“Twenty years from now, you will be more disappointed by the things that you didn’t do than by the ones you did do. So, throw off the bowlines. Sail away from the safe harbor. Catch the trade winds in your sails. Explore. Dream. Discover.”
This may very well be true regarding the many aspects of animal rescue and how we treat both the animals and the rescuers who volunteer and work hard to save the lives of precious animals.
Everyone knows we don’t do enough. When asked to “be patient,” we might say we’ve had decades of patience; now, let’s act with all deliberate speed.
Let’s have coordination between animal rescue organizations, cities and counties. Everyone has a contribution to make.
Our county is solely responsible for our animal shelter; however, this does not excuse our cities which can do a lot to help their citizens within their borders.
It is not enough to turn a blind eye and blame the problems on the county — no sir or ma’am, which is not enough. We should never abdicate our responsibility and pass the money to another government agency when our own government entity contributes to the problem.
If anyone wants to discuss these topics, contact me, and I will be more than happy to communicate with you privately. There is no need to lambaste anyone, or any entity, either publicly or privately. All government politicians and officials have many issues to address at any one time, and, unfortunately, animals have not been the focus of attention by many cities that have shifted responsibility because animals don’t vote. I ask that this change.
Cities can provide financial resources to address the needs within their borders to make it easier for their residents to have their animals spayed and neutered.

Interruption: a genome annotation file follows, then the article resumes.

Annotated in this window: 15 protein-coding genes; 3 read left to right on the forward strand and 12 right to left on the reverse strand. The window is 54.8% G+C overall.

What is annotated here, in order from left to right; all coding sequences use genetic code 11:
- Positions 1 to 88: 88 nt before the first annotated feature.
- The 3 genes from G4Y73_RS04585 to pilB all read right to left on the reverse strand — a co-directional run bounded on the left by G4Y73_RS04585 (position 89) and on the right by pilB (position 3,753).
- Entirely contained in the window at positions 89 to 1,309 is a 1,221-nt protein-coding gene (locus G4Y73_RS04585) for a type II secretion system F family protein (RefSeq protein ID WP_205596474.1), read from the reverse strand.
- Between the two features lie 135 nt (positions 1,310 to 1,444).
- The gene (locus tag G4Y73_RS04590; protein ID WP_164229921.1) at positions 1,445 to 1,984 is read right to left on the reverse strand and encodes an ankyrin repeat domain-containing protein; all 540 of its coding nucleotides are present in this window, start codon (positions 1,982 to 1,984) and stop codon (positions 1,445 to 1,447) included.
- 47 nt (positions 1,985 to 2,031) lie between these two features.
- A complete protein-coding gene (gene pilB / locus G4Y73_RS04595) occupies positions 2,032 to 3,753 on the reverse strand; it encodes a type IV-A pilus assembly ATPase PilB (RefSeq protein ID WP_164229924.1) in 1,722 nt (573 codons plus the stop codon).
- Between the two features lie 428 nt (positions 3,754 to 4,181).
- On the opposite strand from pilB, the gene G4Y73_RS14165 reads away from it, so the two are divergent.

Cities can do much more to make our poor and uneducated citizens aware of free or income-based resources and facilitate the process of neutering animals.
If I had my way, the cities and county would use non-threatening, community-based measures, like community policing, to reach out and provide services in our deprived areas, that include voluntary pick up and return services of animals for spaying and neutering.
Many people in these impoverished areas have poor time-management skills, lack reliability or no transportation, exist at or near the poverty line, and other factors that justify providing them additional social net resources.
Animals would be returned up to date with shots and spayed or neutered, which would solve many problems at the animal shelter. We must think creatively if we want to reduce the “euthanasia” numbers at the shelter that saddens all of us.
If we accept the status quo, we do not need to make changes, and the killing will continue at the same pace. That is not a legacy that I would want for our city or county politicians or officials.
Government entities are encouraged to seek grants and use tax measures that address some of these and other financial issues in animal rescue.
I am not criticizing any city or county, I am just offering ideas and I have more ideas. Let’s not sweep them under the rug but review and scrutinize them, select the most viable parts or the whole, and advance animal welfare.
I love our city and county; many positive changes occur in a vibrant community. Let’s continue to create a wonderful legacy that will survive all of us. My epitaph will be, “A life that touches others goes on forever.” What will your legacy and epitaph be? I hope it will be positive.
Thank you for your time and attention. I pray that history will be kind to all of us.
Burton Fletcher is president of Burton Fletcher Foundation for Animals.